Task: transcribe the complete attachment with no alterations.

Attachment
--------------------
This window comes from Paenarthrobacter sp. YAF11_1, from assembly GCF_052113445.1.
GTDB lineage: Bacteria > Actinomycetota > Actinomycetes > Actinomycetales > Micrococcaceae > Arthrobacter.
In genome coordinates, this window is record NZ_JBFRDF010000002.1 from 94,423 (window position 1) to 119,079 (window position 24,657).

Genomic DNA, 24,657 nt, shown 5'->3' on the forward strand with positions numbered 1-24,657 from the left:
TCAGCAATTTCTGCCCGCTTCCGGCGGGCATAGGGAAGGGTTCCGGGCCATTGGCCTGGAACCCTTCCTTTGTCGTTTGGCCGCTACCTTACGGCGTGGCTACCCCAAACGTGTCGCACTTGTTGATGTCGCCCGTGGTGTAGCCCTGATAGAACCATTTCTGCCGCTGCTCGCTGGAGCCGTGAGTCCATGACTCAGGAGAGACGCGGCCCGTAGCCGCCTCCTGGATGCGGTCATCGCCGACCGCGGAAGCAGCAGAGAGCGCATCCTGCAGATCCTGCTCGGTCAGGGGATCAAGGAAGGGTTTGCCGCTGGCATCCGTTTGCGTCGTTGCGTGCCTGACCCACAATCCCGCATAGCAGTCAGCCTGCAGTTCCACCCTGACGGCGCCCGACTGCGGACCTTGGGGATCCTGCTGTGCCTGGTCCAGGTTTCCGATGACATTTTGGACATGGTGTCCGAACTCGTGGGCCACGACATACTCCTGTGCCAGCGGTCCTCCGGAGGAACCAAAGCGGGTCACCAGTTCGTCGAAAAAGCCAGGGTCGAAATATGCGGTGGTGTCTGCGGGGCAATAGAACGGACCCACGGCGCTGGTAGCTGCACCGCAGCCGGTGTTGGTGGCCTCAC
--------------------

This window comes from Paenarthrobacter sp. YAF11_1, from assembly GCF_052113445.1.
GTDB lineage: Bacteria > Actinomycetota > Actinomycetes > Actinomycetales > Micrococcaceae > Arthrobacter.
In genome coordinates, this window is record NZ_JBFRDF010000002.1 from 94,423 (window position 1) to 119,079 (window position 24,657).

Genomic DNA, 24,657 nt, shown 5'->3' on the forward strand with positions numbered 1-24,657 from the left:
TCAGCAATTTCTGCCCGCTTCCGGCGGGCATAGGGAAGGGTTCCGGGCCATTGGCCTGGAACCCTTCCTTTGTCGTTTGGCCGCTACCTTACGGCGTGGCTACCCCAAACGTGTCGCACTTGTTGATGTCGCCCGTGGTGTAGCCCTGATAGAACCATTTCTGCCGCTGCTCGCTGGAGCCGTGAGTCCATGACTCAGGAGAGACGCGGCCCGTAGCCGCCTCCTGGATGCGGTCATCGCCGACCGCGGAAGCAGCAGAGAGCGCATCCTGCAGATCCTGCTCGGTCAGGGGATCAAGGAAGGGTTTGCCGCTGGCATCCGTTTGCGTCGTTGCGTGCCTGACCCACAATCCCGCATAGCAGTCAGCCTGCAGTTCCACCCTGACGGCGCCCGACTGCGGACCTTGGGGATCCTGCTGTGCCTGGTCCAGGTTTCCGATGACATTTTGGACATGGTGTCCGAACTCGTGGGCCACGACATACTCCTGTGCCAGCGGTCCTCCGGAGGAACCAAAGCGGGTCACCAGTTCGTCGAAAAAGCCAGGGTCGAAATATGCGGTGGTGTCTGCGGGGCAATAGAACGGACCCACGGCGCTGGTAGCTGCACCGCAGCCGGTGTTGGTGGCCTCAC